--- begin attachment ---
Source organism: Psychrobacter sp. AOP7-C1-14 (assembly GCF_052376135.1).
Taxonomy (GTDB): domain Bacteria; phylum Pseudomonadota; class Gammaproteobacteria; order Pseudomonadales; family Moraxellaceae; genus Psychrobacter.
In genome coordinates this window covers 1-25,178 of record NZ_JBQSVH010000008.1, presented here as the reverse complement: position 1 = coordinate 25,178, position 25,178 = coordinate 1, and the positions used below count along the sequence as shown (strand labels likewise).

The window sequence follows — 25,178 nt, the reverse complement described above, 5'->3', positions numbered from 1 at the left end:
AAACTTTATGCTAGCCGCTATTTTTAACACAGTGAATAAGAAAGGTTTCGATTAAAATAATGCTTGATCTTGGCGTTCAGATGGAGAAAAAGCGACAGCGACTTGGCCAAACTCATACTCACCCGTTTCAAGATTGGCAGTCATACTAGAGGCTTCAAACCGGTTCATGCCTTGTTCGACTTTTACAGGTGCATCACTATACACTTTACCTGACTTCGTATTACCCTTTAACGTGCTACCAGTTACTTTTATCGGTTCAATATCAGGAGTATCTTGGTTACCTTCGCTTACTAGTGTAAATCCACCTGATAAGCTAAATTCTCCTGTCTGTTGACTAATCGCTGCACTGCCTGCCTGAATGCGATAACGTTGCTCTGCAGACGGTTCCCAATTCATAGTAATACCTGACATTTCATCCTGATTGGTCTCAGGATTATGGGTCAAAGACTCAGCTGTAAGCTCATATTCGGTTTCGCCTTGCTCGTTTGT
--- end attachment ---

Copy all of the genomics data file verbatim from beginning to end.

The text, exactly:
Source organism: Psychrobacter sp. AOP7-C1-14 (assembly GCF_052376135.1).
Taxonomy (GTDB): domain Bacteria; phylum Pseudomonadota; class Gammaproteobacteria; order Pseudomonadales; family Moraxellaceae; genus Psychrobacter.
In genome coordinates this window covers 1-25,178 of record NZ_JBQSVH010000008.1, presented here as the reverse complement: position 1 = coordinate 25,178, position 25,178 = coordinate 1, and the positions used below count along the sequence as shown (strand labels likewise).

The window sequence follows — 25,178 nt, the reverse complement described above, 5'->3', positions numbered from 1 at the left end:
AAACTTTATGCTAGCCGCTATTTTTAACACAGTGAATAAGAAAGGTTTCGATTAAAATAATGCTTGATCTTGGCGTTCAGATGGAGAAAAAGCGACAGCGACTTGGCCAAACTCATACTCACCCGTTTCAAGATTGGCAGTCATACTAGAGGCTTCAAACCGGTTCATGCCTTGTTCGACTTTTACAGGTGCATCACTATACACTTTACCTGACTTCGTATTACCCTTTAACGTGCTACCAGTTACTTTTATCGGTTCAATATCAGGAGTATCTTGGTTACCTTCGCTTACTAGTGTAAATCCACCTGATAAGCTAAATTCTCCTGTCTGTTGACTAATCGCTGCACTGCCTGCCTGAATGCGATAACGTTGCTCTGCAGACGGTTCCCAATTCATAGTAATACCTGACATTTCATCCTGATTGGTCTCAGGATTATGGGTCAAAGACTCAGCTGTAAGCTCATATTCGGTTTCGCCTTGCTCGTTTGT